Why Was North Dakota's Voter Turnout So Low? Maybe Voters Are Happy With The Status Quo


esyzd6pbvkmuwwygrteghaLate on Tuesday night (or early Wednesday morning, depending on how you want to look at it) I put together a piece about North Dakota’s primary election.

Probably the most noteworthy thing about the election was was low turnout was. Just 17.13 percent of the state’s voting age population turned out to vote. Based on what was available about past elections online, I noted that this was the lowest turnout rate since at least 2002.

Forum reporter Mike Nowatzki went further back, finding that it was the lowest turnout since at least 1980.

Why did so few people turnout out to vote? We could point to the lack of competitive statewide races – neither Republicans nor Democrats had a candidate with a primary challenger this cycle – and a statewide ballot measure that had to do with the procedural policy around ballot measures and just wasn’t very sexy for voters.

But then, a lack of competitive races or compelling ballot measures in June isn’t unusual. Certainly that’s been the case more often than not since the 1980’s.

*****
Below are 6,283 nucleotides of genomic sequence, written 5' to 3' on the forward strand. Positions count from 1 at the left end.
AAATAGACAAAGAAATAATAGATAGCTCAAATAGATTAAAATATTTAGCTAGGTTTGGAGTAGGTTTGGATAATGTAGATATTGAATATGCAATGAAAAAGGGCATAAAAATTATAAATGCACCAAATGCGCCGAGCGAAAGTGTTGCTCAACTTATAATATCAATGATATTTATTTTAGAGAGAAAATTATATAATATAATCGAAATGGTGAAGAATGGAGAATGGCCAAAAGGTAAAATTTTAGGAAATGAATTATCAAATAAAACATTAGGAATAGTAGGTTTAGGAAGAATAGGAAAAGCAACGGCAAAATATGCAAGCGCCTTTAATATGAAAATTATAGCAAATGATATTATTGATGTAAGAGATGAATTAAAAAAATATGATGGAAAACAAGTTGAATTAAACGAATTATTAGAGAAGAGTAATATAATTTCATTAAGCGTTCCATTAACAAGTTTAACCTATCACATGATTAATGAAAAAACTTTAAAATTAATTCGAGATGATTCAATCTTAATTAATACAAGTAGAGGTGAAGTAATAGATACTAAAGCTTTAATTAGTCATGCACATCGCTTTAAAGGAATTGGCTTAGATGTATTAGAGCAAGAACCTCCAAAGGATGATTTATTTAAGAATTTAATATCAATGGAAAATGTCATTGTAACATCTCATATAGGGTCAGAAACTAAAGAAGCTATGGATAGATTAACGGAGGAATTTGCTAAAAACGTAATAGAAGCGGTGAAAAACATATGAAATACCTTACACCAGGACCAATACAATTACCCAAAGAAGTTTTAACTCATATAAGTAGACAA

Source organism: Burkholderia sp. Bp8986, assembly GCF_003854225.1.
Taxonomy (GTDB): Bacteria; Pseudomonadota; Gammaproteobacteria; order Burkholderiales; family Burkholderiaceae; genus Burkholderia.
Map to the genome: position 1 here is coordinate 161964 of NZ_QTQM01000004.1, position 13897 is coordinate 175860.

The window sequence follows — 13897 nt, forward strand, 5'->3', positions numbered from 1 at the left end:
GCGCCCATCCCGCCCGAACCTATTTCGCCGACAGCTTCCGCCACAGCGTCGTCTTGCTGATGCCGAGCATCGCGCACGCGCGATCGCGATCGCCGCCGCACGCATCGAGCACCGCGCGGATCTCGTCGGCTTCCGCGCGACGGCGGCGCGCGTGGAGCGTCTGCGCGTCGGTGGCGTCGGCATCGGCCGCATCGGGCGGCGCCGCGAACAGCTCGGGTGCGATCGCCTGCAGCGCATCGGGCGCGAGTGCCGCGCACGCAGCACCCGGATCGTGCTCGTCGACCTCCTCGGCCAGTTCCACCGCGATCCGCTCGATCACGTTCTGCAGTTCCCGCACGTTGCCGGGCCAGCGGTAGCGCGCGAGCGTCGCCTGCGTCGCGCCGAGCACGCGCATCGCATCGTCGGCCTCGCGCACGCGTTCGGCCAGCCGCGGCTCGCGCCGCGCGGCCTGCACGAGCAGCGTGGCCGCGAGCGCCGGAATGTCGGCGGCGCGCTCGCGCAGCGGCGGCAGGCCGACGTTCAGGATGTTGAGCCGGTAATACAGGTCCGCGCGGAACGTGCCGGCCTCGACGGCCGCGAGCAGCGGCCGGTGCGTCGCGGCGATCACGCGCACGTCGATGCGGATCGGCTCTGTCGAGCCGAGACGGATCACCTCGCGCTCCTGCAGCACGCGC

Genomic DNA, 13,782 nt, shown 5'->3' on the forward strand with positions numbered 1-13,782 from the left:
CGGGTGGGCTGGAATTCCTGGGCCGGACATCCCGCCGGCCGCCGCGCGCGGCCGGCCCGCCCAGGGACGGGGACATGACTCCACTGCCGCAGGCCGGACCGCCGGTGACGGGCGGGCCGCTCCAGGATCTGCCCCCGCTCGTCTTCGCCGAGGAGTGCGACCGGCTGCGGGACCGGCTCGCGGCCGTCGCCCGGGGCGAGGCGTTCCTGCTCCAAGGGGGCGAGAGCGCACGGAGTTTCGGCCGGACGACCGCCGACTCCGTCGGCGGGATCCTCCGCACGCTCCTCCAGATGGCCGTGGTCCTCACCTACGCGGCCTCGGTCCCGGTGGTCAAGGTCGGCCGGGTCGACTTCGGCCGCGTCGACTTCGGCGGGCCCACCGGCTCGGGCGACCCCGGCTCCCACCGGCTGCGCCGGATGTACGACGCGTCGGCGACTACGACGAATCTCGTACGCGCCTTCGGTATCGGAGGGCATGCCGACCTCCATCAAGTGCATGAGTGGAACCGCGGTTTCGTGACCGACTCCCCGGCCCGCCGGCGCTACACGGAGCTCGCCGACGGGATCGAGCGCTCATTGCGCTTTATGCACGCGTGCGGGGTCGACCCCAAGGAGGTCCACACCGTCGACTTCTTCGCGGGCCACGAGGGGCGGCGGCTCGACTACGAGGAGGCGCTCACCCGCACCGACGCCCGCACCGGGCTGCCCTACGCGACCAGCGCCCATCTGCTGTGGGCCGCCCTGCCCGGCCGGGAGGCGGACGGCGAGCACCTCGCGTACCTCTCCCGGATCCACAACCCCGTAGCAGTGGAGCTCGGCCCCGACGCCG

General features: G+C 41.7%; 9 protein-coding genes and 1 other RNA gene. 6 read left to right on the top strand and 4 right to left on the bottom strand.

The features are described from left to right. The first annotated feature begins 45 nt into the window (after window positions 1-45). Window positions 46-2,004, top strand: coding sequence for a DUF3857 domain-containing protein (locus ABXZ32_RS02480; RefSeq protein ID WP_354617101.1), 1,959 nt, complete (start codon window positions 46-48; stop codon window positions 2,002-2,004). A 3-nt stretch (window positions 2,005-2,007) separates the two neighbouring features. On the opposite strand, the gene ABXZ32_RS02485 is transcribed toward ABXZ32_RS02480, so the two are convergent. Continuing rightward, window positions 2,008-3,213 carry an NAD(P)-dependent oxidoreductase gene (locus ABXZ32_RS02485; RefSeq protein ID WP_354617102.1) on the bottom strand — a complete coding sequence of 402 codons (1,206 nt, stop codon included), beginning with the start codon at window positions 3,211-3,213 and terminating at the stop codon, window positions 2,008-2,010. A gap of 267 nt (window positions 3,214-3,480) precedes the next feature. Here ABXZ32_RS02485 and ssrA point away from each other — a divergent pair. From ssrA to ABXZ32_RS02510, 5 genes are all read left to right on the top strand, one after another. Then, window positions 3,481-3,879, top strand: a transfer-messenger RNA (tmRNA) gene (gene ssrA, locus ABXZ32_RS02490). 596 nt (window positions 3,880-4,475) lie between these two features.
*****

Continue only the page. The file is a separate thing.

So, again, why did so few North Dakotans get out the vote on Tuesday?

When I was on my good friend Jay Thomas’ radio show earlier this week on WDAY in Fargo (side note, I’m guest hosting his show tomorrow), he was of the opinion that maybe North Dakotans are fed up with politics.

Maybe. We’ve certainly had some very contentious races of late from the nasty US Senate race between Heidi Heitkamp and Rick Berg to ballot measures like push to abolish property taxes. Maybe voters are feeling a level of fatigue.

Or maybe – and this is my gut feeling – North Dakotans are just content. That’s what the polling seems to indicate.

According to Gallup (check out the graphic to the right) North Dakotans trust their state government more than the citizens of any other state in the nation.

Another Gallup poll showed that North Dakota was also the happiest state in the union.

Yet another Gallup poll indicated that just 10 percent of North Dakotans would like to move away from their state, the lowest percentage in the nation.

Here are some things that may be feeding into those feelings of trust and contentment:

Low election turnouts are never a good thing. Here in Minot, our mayoral election in a town that probably has around 50,000 residents these days was settled by about 2,500 votes. That’s pathetic, and I suspect a number of other local elections around the state suffered from a similar lack of attention.

Still, what drives elections is usually dissatisfaction and a desire to change. When voters are happy with the status quo, they stay home.

The low turnout for the June election may indicate that North Dakota voters are more happy now than ever, much to the chagrin of political forces (see: Democrats) who would like to change the status quo.